The guidelines were drafted 40 years ago at a time when the emphasis was on punishment rather than rehabilitation, said Nancy Gertner, a former federal district judge in Massachusetts and a senior lecturer at Harvard who teaches law and neuroscience and has written about sentencing. Since then, the connection between the guidelines and mass incarceration is clearer and people have a better understanding of the science behind the issues that impact crime, such as mental health, she said. “In my view, these are guidelines that need to be reexamined and reevaluated,” Gertner said.
Back in February, I wrote a commentary, “Reviving the U.S. Sentencing Commission,” which noted that the USSC has historically been dominated by persons with prosecutorial backgrounds; I also lamented that the USSC now needs six new confirmed members to get back to full strength and at least three new commissioners to even be somewhat functional. At that time, I did not reasonably expect to see needed nomination to the US Sentencing Commission until at least some Circuit and District Judge nominees were put forward. But yesterday, Prez Biden announced his fifth round of judicial nominees. The USSC, which is also in the judicial branch, needs to get appointments soon or there will be reason to fear we will not get confirmed Commissions in place until 2022 or even later.
I especially hope the frustrating wait for nominations will be rewarded soon with some terrific nominees for the Sentencing Commission who will be committed to thinking big about how to make federal sentencing sounder. Especially in light of the FIRST STEP Act and other national criminal justice developments, we need not just new US Sentencing Commissioners. The country could and would benefit from a truly new US Sentencing Commission committed not just to monitoring and managing the federal sentencing guidelines, but also to being a powerful advocate for humane, evidence-based sentencing systems throughout this great nation. Notably, what I wish to imagine today is what Judge Marvin Frankel ably urged a full 50 years ago when he first set out his ideas for a “Commission on Sentencing” at the very end of Criminal Sentencing: Law Without Order:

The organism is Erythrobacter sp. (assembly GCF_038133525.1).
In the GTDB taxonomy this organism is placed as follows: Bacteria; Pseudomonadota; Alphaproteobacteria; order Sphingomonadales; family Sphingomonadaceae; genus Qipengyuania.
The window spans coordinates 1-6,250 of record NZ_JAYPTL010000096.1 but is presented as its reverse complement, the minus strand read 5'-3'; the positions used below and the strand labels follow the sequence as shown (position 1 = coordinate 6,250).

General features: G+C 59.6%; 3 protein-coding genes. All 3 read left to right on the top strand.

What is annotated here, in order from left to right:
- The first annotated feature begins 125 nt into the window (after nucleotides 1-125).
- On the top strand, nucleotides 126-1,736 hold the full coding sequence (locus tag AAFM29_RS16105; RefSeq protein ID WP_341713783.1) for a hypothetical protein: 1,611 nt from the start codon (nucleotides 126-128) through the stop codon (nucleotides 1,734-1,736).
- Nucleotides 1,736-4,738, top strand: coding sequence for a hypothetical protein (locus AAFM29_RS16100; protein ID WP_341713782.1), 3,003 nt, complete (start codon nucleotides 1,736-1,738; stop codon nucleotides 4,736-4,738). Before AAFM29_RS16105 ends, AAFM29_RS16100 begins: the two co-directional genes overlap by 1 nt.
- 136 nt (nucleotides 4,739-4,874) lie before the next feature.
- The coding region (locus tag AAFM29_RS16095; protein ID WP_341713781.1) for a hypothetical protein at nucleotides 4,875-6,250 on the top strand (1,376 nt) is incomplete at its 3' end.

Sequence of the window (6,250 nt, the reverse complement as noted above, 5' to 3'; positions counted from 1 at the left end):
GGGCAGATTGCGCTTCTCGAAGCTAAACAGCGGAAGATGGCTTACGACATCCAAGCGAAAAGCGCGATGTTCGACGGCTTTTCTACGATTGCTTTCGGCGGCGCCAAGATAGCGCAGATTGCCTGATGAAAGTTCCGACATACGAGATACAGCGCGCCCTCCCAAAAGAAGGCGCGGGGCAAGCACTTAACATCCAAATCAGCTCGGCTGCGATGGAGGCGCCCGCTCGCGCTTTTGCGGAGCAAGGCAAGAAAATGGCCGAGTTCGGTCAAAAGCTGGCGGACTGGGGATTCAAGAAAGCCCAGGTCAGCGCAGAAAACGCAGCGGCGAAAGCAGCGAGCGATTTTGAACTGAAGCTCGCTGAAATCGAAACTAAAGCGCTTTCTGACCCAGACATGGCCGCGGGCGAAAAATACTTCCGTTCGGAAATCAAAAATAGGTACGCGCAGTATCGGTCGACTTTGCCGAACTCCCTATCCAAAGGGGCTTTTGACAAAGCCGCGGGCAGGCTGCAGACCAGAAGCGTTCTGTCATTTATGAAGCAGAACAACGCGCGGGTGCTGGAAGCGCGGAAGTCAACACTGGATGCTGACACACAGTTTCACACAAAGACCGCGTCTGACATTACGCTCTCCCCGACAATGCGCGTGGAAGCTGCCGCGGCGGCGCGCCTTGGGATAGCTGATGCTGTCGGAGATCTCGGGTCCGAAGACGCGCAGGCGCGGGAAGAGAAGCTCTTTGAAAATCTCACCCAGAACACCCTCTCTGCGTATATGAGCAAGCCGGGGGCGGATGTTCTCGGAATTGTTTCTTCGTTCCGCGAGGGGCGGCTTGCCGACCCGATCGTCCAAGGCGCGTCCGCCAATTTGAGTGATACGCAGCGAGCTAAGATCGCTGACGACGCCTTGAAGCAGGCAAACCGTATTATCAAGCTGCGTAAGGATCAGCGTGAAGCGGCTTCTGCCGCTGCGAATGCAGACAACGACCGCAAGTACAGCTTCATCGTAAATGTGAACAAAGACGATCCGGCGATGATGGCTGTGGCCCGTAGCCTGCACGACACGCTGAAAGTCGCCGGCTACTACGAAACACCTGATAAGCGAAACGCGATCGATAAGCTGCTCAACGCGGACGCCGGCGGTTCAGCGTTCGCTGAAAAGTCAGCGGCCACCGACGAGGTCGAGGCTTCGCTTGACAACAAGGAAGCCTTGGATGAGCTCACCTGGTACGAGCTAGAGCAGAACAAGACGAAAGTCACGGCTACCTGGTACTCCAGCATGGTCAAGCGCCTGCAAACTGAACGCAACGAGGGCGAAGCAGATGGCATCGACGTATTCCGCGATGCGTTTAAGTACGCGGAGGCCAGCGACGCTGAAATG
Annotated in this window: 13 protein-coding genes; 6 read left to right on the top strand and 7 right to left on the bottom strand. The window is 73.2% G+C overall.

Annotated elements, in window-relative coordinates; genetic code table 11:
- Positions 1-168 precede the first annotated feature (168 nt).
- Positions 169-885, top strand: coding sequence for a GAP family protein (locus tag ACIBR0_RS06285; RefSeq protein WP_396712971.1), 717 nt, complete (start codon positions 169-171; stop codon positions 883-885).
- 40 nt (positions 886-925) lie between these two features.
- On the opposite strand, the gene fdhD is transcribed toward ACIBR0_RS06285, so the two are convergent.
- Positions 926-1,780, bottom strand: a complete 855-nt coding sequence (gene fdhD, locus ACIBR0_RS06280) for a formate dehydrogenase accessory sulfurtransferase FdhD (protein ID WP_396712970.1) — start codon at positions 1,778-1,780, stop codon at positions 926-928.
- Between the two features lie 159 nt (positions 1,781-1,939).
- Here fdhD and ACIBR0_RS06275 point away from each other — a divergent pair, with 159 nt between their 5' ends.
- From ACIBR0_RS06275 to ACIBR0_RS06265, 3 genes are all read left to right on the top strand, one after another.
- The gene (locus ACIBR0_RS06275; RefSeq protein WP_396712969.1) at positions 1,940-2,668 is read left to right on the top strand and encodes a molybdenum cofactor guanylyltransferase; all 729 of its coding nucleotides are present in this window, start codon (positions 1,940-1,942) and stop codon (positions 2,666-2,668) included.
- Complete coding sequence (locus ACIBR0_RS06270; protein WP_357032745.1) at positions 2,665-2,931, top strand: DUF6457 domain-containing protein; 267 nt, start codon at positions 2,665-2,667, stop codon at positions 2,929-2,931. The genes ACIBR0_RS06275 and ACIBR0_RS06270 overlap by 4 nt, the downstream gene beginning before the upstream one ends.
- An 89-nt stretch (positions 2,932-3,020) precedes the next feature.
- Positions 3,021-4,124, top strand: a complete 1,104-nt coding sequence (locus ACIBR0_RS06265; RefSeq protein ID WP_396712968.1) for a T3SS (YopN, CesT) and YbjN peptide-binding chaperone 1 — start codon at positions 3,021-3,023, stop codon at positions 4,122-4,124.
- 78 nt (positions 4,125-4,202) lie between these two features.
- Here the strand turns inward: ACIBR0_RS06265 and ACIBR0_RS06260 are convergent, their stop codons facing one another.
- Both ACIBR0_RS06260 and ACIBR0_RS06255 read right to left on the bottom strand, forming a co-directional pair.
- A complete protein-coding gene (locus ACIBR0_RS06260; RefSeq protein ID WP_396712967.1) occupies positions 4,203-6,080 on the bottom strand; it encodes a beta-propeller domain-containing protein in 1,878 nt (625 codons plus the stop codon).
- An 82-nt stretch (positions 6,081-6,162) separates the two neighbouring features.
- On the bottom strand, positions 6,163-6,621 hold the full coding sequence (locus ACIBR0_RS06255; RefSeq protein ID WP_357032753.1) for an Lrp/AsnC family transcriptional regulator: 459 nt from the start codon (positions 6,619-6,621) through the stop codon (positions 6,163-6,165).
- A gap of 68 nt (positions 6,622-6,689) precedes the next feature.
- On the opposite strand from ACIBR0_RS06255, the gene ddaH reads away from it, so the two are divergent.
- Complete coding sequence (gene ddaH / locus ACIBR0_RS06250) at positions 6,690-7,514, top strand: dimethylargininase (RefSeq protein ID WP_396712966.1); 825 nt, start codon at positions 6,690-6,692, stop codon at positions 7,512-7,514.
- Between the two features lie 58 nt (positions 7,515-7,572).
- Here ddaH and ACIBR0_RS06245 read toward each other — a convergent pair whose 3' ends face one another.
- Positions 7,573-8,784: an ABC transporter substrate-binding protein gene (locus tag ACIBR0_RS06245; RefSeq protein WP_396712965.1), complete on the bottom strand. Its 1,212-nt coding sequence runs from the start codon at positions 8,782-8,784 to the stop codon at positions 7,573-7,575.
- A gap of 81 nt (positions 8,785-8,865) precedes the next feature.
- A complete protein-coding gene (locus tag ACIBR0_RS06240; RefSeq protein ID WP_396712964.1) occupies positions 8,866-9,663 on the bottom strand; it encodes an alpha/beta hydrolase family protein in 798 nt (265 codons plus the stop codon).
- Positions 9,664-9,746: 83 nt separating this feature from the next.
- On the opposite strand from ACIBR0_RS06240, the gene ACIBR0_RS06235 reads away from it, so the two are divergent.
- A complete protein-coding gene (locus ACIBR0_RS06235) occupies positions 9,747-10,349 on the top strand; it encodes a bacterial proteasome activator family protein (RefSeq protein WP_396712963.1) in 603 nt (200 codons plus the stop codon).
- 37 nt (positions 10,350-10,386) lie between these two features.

The uses of a commission [should be as] to marshal full-time wisdom and power against the ignorance and the barbarities that characterize sentencing for crimes today…. The need for change is clear. Our justly proud awareness that “we the people” have the power should carry with it a corollary sense of duty. It is our duty to see that the force of our state, when it is brought to bear through the sentences of our courts, is exerted with the maximum we can muster of rational thought, humanity, and compassion.
A few prior recent related posts:
- Any guesses for when we might again have a fully functioning US Sentencing Commission?
- New commentary calling for Prez Biden to revive the US Sentencing Commission
- Might we be getting closer to (needed) new nominees for the “frozen” US Sentencing Commission?
- Getting antsy for US Sentencing Commission appointments after another slate of impressive judicial nominees from Prez Biden
- Timely reminder of US Sentencing Commission’s decarceral potential … when it is functional